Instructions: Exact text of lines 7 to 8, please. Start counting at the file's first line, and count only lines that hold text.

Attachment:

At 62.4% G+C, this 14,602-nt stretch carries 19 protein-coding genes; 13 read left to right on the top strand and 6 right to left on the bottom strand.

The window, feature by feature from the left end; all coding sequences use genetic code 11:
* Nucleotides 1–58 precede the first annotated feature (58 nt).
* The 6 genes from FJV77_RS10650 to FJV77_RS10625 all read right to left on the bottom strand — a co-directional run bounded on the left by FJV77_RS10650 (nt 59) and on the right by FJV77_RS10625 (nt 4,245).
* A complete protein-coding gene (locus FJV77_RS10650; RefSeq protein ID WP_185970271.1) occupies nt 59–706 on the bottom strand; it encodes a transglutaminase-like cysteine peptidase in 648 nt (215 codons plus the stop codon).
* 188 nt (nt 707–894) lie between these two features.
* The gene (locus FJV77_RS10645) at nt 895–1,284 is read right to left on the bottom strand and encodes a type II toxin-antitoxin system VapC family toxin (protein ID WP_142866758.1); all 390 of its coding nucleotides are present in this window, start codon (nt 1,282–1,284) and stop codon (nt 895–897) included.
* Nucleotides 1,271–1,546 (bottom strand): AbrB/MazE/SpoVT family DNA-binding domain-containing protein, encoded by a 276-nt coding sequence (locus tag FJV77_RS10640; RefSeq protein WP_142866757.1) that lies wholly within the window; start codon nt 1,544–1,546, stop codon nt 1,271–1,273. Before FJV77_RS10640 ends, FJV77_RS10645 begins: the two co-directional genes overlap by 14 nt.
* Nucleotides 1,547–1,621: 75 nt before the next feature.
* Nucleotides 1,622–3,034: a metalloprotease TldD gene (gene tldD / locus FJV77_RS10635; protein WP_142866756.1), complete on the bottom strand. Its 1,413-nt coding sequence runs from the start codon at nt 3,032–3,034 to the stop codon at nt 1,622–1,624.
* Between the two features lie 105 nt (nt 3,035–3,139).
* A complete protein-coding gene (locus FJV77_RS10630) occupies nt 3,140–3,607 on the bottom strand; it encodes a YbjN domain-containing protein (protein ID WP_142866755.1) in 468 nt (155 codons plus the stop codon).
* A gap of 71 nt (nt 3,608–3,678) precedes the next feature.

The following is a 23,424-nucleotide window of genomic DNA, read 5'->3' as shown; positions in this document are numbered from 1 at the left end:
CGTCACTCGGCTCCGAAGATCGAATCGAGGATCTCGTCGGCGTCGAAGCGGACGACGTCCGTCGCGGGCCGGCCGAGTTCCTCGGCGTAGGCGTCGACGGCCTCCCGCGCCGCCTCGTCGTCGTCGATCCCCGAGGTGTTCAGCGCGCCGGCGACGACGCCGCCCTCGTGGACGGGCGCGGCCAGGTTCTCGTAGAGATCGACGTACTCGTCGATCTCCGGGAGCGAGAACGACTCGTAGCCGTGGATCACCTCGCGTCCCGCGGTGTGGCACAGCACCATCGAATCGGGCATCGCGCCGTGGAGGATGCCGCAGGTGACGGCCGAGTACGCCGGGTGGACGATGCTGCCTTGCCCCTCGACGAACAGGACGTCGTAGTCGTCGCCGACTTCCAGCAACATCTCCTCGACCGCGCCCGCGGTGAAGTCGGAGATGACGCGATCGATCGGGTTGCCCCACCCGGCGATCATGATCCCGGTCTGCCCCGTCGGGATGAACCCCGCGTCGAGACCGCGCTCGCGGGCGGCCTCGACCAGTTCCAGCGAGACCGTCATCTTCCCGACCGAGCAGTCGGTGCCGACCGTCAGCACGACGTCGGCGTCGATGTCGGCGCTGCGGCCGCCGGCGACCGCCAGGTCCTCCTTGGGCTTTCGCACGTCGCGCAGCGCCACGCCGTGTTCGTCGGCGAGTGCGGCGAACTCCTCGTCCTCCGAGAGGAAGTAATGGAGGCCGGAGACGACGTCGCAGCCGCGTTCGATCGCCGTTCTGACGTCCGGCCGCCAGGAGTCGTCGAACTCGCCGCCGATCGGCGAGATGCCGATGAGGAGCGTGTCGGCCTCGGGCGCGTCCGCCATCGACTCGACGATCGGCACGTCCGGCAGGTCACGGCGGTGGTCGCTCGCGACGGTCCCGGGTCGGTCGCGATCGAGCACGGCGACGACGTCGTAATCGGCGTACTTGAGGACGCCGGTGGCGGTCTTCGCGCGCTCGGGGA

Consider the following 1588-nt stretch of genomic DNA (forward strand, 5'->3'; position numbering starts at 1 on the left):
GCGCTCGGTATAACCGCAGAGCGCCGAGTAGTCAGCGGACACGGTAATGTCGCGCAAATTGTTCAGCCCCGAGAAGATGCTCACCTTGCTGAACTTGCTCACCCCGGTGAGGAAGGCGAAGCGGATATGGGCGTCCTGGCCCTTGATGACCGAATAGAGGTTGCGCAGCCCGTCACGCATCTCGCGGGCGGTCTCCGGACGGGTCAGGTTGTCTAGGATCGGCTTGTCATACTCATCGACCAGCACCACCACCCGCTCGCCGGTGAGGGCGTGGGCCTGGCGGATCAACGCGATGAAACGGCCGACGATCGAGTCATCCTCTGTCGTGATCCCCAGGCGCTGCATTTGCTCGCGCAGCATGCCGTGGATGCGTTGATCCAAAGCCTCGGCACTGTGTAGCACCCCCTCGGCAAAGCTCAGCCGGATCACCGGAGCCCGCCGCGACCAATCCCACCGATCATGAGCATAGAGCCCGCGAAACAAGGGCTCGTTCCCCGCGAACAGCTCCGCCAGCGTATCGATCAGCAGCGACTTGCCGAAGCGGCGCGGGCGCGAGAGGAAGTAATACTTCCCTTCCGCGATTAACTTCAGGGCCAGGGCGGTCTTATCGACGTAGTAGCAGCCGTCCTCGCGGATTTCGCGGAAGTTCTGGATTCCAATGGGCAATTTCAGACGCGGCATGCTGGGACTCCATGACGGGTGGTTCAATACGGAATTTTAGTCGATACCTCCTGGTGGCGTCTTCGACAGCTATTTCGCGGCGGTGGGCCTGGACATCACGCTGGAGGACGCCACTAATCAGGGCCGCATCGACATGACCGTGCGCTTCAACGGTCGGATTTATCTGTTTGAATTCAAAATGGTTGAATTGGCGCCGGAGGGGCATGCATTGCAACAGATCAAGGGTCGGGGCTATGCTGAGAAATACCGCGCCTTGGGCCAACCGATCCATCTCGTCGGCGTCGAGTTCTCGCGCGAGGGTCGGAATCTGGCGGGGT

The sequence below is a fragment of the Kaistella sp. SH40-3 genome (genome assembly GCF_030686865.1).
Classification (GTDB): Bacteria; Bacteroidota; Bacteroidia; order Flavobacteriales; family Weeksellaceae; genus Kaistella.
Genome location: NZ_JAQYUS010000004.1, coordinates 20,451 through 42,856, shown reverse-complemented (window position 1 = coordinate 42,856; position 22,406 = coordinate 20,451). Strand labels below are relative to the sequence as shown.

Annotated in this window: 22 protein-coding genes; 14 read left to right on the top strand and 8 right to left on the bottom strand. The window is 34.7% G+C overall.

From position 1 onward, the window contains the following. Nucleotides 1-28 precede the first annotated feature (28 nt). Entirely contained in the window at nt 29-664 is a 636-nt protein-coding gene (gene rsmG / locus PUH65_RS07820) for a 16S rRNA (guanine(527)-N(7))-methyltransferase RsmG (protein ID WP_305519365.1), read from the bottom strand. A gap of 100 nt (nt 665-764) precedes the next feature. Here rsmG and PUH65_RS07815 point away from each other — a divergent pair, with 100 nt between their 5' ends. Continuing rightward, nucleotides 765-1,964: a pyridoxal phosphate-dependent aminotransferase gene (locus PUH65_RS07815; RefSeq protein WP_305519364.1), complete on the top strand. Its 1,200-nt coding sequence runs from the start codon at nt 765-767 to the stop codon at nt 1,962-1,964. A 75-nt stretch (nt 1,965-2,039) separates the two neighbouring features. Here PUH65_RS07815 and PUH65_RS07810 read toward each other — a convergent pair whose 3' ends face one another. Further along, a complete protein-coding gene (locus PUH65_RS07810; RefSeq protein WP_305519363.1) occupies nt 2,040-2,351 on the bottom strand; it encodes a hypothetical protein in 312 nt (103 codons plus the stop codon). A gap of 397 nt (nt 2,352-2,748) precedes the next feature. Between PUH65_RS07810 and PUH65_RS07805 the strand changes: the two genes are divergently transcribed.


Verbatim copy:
* The gene (locus FJV77_RS10645) at nt 895–1,284 is read right to left on the bottom strand and encodes a type II toxin-antitoxin system VapC family toxin (protein ID WP_142866758.1); all 390 of its coding nucleotides are present in this window, start codon (nt 1,282–1,284) and stop codon (nt 895–897) included.
* Nucleotides 1,271–1,546 (bottom strand): AbrB/MazE/SpoVT family DNA-binding domain-containing protein, encoded by a 276-nt coding sequence (locus tag FJV77_RS10640; RefSeq protein WP_142866757.1) that lies wholly within the window; start codon nt 1,544–1,546, stop codon nt 1,271–1,273. Before FJV77_RS10640 ends, FJV77_RS10645 begins: the two co-directional genes overlap by 14 nt.